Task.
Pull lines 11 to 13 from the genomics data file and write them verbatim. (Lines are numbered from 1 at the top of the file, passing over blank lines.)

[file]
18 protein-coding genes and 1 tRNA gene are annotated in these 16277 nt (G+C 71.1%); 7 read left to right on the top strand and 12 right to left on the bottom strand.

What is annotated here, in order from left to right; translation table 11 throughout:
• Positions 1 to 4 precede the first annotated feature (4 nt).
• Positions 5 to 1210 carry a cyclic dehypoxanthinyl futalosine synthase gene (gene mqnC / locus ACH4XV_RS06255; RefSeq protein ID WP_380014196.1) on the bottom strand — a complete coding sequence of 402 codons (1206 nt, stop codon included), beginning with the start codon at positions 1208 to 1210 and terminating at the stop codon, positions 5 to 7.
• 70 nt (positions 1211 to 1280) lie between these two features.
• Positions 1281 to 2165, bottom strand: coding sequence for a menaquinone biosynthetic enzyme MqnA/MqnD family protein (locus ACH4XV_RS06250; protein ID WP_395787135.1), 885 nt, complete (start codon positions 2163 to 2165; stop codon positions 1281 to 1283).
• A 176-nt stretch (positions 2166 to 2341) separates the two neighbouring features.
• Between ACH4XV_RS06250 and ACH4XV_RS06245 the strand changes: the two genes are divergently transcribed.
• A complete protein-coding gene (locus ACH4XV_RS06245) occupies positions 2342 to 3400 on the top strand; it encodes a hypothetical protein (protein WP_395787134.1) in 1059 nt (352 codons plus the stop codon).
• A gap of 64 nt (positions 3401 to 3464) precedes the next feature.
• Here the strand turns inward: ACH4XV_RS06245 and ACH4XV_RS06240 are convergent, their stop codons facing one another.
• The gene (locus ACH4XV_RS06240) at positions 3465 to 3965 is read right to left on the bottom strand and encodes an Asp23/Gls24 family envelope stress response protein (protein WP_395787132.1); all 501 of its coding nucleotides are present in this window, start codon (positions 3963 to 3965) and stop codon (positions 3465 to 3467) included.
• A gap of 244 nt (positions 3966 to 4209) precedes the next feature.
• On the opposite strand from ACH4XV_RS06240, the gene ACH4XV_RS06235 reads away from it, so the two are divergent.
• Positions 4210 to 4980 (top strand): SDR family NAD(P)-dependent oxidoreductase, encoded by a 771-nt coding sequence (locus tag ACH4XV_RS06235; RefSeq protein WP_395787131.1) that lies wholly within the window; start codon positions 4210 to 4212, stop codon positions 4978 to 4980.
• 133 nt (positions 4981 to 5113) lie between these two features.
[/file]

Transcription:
• Here the strand turns inward: ACH4XV_RS06245 and ACH4XV_RS06240 are convergent, their stop codons facing one another.
• The gene (locus ACH4XV_RS06240) at positions 3465 to 3965 is read right to left on the bottom strand and encodes an Asp23/Gls24 family envelope stress response protein (protein WP_395787132.1); all 501 of its coding nucleotides are present in this window, start codon (positions 3963 to 3965) and stop codon (positions 3465 to 3467) included.
• A gap of 244 nt (positions 3966 to 4209) precedes the next feature.